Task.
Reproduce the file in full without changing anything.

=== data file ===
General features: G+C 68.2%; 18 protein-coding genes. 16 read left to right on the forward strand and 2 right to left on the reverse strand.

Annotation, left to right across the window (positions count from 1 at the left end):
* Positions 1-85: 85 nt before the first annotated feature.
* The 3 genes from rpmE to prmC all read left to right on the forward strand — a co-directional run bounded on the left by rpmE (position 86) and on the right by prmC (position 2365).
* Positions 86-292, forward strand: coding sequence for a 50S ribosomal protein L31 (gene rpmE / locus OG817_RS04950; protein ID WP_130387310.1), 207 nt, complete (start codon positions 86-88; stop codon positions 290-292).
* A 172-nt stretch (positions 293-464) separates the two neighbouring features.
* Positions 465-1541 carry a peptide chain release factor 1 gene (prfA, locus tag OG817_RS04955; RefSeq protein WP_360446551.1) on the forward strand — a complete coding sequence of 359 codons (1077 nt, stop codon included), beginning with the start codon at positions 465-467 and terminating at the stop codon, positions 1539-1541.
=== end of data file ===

General features: G+C 68.2%; 18 protein-coding genes. 16 read left to right on the forward strand and 2 right to left on the reverse strand.

Annotation, left to right across the window (positions count from 1 at the left end):
* Positions 1-85: 85 nt before the first annotated feature.
* The 3 genes from rpmE to prmC all read left to right on the forward strand — a co-directional run bounded on the left by rpmE (position 86) and on the right by prmC (position 2365).
* Positions 86-292, forward strand: coding sequence for a 50S ribosomal protein L31 (gene rpmE / locus OG817_RS04950; protein ID WP_130387310.1), 207 nt, complete (start codon positions 86-88; stop codon positions 290-292).
* A 172-nt stretch (positions 293-464) separates the two neighbouring features.
* Positions 465-1541 carry a peptide chain release factor 1 gene (prfA, locus tag OG817_RS04955; RefSeq protein WP_360446551.1) on the forward strand — a complete coding sequence of 359 codons (1077 nt, stop codon included), beginning with the start codon at positions 465-467 and terminating at the stop codon, positions 1539-1541.